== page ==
You also need to remember that bonds take time to process. Here at ProfessionalsCoverage, we do everything within our power to expedite the process, but there is no getting around the fact that bonds that time to process. Waiting until the very last minute only increases the chances of delaying the entire job. And, this is something that is only going to put you at odds with the obligee.
Also, keep in mind that at the end of the year, usually when bonds are required to be renewed, many local and state offices have limited hours of operation. Simply put, waiting only means that you increase the potential of complications due to lapse in coverage.
How Much Does It Cost To Renew Bonds?
It is true that first-term bond prices are going to be based on several varying factors. It is also true that some of these factors are going to weigh in when renewing the bonds. For instance, underwriters will assess the likelihood of a claim against the bond by checking into the frequency of claims in the past for this specific type of bond. It probably does without saying, but the greater the chance of a claim, the more the premiums are going to be. That being said, there are factors that can combat these extra expenses. One factor might be having multiple years of experience in the industry and avoiding claims throughout those years.
Other factors that are going to weigh in are the amount of the overall bond and your credit score. A higher bond with a lower credit score means that you are going to pay more money. It also might mean that you might not even be able to get bonded in the first place or have to visit a high-risk insurer. Insurers do have the right to turn you down and they certainly will if the risks are too high.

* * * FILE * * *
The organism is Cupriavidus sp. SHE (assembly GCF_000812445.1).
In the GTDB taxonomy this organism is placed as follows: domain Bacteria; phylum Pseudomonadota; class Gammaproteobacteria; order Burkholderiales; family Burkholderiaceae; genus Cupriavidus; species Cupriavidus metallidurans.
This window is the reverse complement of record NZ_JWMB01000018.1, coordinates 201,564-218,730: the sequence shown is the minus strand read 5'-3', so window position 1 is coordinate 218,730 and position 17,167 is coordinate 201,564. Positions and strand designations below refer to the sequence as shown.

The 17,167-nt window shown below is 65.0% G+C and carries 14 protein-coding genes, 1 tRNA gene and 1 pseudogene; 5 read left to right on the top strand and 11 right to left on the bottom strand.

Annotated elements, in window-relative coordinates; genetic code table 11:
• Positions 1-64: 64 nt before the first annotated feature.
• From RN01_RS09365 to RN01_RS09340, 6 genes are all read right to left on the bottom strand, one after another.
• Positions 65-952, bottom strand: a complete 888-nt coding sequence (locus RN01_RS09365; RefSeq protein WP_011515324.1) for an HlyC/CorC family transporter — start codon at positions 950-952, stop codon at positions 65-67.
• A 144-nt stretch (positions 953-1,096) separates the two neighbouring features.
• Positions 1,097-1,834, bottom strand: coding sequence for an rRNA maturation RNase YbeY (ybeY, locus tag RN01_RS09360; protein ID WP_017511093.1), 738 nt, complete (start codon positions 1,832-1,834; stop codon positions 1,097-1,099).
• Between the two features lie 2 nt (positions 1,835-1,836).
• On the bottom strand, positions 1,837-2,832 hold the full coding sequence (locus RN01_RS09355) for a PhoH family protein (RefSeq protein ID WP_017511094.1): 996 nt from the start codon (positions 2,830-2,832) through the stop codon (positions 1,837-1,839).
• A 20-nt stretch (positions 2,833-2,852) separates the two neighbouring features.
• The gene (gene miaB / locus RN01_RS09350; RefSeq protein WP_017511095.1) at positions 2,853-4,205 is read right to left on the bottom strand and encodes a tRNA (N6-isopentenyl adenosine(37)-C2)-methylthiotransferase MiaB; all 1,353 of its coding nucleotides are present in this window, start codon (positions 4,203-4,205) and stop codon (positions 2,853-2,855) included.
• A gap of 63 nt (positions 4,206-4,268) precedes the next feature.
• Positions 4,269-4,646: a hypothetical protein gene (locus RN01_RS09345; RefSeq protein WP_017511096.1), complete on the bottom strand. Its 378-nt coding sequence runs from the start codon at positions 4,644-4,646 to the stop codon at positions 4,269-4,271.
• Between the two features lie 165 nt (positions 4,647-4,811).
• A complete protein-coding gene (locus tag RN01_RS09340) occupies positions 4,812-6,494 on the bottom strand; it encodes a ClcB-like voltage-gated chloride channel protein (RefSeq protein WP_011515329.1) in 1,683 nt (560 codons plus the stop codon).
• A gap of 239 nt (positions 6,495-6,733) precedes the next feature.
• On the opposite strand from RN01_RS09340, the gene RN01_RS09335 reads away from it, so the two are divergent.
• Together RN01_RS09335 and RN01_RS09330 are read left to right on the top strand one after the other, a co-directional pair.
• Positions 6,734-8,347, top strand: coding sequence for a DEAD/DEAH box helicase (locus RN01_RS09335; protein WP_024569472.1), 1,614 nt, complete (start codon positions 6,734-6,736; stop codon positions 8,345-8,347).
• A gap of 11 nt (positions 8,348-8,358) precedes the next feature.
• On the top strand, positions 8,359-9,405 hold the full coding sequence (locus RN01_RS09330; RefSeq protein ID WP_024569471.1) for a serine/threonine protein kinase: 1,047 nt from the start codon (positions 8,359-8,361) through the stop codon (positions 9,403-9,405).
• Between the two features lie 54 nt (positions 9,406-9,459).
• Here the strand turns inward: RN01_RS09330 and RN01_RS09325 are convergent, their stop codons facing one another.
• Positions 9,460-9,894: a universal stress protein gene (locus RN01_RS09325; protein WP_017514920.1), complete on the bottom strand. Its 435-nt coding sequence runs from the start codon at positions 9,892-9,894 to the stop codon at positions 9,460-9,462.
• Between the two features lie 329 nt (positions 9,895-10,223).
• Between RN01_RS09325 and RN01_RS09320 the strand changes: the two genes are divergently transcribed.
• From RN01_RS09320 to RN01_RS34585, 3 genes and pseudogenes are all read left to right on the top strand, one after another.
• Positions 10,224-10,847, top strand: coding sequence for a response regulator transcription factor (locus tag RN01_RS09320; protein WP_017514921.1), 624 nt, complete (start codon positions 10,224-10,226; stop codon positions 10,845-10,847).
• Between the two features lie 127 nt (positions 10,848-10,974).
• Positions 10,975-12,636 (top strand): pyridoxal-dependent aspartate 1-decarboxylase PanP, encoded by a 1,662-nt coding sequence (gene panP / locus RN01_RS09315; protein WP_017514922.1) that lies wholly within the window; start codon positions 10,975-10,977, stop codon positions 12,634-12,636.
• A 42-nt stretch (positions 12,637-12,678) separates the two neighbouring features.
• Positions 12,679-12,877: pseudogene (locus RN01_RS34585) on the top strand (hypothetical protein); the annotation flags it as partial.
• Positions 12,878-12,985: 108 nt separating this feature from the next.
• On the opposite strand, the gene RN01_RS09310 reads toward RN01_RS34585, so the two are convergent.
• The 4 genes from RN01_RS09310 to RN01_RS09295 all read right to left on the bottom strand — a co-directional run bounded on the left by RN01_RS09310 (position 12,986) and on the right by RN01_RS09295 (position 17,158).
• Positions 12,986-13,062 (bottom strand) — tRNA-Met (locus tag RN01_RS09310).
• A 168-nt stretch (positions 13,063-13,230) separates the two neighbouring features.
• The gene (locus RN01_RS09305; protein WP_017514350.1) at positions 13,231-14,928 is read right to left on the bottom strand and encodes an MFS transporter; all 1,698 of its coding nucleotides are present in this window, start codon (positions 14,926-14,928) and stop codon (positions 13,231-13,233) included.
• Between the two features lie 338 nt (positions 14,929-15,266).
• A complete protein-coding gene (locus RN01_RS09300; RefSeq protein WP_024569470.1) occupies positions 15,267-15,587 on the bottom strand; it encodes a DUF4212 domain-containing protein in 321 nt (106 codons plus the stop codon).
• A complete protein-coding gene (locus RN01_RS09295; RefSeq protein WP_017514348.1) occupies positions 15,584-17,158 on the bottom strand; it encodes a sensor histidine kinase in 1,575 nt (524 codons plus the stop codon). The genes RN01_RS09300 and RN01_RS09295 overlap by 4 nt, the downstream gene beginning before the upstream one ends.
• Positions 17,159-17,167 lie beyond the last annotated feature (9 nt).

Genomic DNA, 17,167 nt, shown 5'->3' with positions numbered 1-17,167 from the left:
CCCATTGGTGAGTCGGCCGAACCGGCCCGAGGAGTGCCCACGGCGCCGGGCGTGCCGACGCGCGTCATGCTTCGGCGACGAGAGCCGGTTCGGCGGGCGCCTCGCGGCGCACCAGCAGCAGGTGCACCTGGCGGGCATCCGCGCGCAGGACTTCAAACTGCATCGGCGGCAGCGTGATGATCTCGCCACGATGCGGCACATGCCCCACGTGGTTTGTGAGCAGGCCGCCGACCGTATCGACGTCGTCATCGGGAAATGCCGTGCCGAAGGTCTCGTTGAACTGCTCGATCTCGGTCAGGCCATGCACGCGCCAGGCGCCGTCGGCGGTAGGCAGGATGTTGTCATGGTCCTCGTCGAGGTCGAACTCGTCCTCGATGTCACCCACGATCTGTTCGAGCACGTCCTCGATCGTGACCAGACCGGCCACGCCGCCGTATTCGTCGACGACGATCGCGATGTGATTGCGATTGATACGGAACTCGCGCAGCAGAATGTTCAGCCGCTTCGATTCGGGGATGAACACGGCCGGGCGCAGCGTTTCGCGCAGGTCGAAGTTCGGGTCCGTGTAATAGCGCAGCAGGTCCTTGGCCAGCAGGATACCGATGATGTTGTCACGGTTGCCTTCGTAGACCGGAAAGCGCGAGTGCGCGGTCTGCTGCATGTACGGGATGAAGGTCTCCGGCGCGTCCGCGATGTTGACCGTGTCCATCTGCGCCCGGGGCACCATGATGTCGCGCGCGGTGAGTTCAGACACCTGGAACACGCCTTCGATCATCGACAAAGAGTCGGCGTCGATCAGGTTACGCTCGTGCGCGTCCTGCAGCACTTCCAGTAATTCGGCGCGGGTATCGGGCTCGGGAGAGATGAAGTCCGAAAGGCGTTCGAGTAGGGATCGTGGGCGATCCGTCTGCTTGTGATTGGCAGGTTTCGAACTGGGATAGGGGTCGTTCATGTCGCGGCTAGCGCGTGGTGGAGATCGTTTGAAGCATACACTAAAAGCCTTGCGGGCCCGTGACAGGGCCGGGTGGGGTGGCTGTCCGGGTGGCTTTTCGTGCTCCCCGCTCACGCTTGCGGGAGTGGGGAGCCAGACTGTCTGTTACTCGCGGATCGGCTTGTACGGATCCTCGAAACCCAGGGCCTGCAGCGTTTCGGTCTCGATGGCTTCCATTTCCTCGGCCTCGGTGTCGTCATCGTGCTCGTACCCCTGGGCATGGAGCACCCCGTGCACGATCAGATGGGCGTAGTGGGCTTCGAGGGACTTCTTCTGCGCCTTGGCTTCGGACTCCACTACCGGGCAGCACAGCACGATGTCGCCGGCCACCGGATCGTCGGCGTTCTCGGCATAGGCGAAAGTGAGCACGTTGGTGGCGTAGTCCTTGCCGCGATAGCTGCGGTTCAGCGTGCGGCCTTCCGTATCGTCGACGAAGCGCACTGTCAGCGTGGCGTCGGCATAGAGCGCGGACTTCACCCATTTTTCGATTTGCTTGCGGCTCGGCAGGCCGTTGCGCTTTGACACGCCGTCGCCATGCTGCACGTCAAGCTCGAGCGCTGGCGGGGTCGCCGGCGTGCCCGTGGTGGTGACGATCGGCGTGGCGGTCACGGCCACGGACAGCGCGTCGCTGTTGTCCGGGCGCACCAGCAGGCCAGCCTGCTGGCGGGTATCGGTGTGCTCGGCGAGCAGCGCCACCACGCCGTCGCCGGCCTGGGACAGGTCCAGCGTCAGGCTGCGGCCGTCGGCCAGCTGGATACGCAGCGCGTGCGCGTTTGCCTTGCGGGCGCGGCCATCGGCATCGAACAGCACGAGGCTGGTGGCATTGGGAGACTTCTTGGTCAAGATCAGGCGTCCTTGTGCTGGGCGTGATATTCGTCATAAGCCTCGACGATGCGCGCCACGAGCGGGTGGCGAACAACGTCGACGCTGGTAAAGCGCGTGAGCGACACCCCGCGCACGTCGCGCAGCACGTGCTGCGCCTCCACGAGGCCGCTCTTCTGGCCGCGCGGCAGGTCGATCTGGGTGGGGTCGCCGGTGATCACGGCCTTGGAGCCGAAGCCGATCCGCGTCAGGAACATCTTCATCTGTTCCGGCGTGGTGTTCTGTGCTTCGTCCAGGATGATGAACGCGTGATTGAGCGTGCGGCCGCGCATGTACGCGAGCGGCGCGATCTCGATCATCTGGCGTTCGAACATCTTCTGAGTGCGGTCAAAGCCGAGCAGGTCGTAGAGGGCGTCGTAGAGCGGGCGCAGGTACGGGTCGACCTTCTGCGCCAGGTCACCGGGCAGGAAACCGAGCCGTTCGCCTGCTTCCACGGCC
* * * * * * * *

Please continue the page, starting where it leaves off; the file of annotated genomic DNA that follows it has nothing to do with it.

Bond Renewal Process
There are happenings that cannot be projected, which can result in a deadline being delayed for a few days, months, or years. Malfunctioning or stolen equipment, natural disasters, and other unexpected events can alter the plants of a construction project. When the contractor is faced with such tragedies, he/she must seek the advice of all parties involved in the project. To avoid a claim, most parties will agree to push the deadline back. If it just happens that the bond is ready to expire, the parties will need to have the construction surety bond renewed.
The fees charged to have the bond renewed will be the responsibility of the principal. The renewal fees will vary depending on the principal’s credit and claim history and the surety company. The surety company has the option of denying the renewal request if the principal does not meet the bond requirements.
Sometimes there does not need to be a reason to renew a surety bond. This is especially true for services that do not have a deadline. For example, commercial and residential cleaning services can last forever or until the customer and contract company decides to part ways. In these cases, the contractor will be required to renew the surety bond before it expires.
Fortunately, renewing a surety bond is not as in-depth or complex as the initial pre-approval. Of course, the surety company will need to evaluate the risks of bonding the principal even during the renewal process. The premium is determined by the surety company and based on the risk exposures involved in extending the bond. The surety must factor in the principal’s credit and claim history, debts, cash-on-hand, experience, bond type, and financial status.
Continuous Until Cancelled
As mentioned above, some surety bonds are not subject to a deadline. The true meaning of surety bonds coverage period is often understood to as “Continuous Until Cancelled”. These surety bonds are commonly utilized by companies, organizations, or contractors that provide continuous services to government entities, non-profits, and businesses. A few examples include housekeeping, maid, cleaning, babysitting, and window washing services. These contracts will continue until the parties involved agree to end them. Once the contract is scheduled to end, the principal will contact the surety to have it canceled.
If you would like to learn more or speak to a broker or agent regarding your bonding needs, you can contact us or request a quote.